Dr. Deth, I say respectfully: People ought to be able to say there are subsystems they don't like about PF/D&D (the point of the thread, after all) and not instantly hear from you "But that's always been D&D, and if you don't like it go play some other game." Nobody's denying that, and the very fact that the people posting here are *involved enough to read these boards and post here* suggests that they still love the game and don't need schooling.
I don't like it that you can only craft one magic item a day, no matter the value of the item. A scroll of a cantrip ends your crafting day. You should be able to craft 1,000 gp's worth everyday, however many items that would allow, though I could understand making it so that items after the first count for more toward the 1,000 total than just their base value.
Also, I hate it that when wizards take a prestige class they lose their two free spells per level. I'm deeply grateful my DM's willing to ignore that rule.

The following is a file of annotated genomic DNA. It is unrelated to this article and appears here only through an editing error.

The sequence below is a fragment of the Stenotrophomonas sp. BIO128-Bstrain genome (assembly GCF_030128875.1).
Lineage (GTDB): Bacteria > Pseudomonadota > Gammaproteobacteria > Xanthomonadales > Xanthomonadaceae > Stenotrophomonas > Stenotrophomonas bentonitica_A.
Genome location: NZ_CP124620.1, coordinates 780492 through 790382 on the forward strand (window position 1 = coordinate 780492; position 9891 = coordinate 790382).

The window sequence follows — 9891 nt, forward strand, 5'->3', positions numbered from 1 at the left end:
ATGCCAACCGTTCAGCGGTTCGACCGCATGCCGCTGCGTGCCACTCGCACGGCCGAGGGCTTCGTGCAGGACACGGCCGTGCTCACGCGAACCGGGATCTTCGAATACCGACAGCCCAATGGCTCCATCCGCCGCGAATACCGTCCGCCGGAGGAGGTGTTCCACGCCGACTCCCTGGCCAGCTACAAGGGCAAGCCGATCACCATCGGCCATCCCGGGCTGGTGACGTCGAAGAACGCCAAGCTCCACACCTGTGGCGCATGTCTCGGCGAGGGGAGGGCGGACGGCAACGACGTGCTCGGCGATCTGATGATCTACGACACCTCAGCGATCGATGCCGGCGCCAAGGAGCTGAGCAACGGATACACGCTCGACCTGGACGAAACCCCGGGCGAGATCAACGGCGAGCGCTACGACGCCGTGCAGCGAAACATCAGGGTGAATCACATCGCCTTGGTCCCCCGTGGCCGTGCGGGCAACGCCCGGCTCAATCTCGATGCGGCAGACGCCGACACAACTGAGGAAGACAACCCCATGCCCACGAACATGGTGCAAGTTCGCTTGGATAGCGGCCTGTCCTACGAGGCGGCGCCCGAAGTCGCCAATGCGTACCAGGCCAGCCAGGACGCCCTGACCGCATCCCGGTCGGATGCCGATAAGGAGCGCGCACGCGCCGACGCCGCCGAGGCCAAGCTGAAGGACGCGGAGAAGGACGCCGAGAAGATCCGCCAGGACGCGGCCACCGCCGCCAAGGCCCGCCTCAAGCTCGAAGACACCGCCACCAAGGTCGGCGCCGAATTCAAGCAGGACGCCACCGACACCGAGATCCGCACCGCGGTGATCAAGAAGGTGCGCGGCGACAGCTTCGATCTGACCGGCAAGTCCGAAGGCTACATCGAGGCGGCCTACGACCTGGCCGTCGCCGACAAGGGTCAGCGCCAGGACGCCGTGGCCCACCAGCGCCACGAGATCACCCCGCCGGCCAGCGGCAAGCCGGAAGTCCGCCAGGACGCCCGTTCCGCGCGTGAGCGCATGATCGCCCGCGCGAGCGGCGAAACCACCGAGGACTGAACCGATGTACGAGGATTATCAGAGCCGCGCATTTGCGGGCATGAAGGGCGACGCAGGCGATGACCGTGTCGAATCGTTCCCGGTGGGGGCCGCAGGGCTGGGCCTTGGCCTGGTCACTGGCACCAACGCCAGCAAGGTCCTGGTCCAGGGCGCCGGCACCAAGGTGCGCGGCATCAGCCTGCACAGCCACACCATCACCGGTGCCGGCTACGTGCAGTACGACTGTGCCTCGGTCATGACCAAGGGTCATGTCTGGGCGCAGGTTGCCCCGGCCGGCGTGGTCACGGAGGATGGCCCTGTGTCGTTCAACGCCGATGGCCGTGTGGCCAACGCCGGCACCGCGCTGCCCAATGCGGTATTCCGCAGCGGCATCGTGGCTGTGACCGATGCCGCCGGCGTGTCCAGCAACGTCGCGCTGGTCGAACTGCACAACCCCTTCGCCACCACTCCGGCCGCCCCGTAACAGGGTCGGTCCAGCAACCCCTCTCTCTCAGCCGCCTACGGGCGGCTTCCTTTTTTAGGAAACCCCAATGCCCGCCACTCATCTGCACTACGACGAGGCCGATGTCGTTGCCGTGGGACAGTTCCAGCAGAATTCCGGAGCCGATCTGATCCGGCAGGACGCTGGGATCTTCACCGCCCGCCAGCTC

I also can't say how much I think it would help if they were to let people buy add-on packs of stuff from the Core Expansions, provided that the buyer had already ordered the expansion itself. Look at it this way: Apart from attracting new pledgers, the best way to push up the big number is to give people more to buy. But right now, most of what they're revealing is either in the core set (probably not lots of new pledge $$ there, since people are in for $100 already, though maybe a bit in extra add-ons), one of the Expansions (in which I imagine most people are either in or out, and there's no add-on money to be had at present), or one of the Orange Add-on reveals, which actually generate new $$ from the people who want that add-on. I can't think of any reason to rule out Core Expansion add-on packs other than the complexity of figuring out who has access to them and who doesn't. But I wouldn't think that would be all that hard. I think Reaper's missing a trick on this one.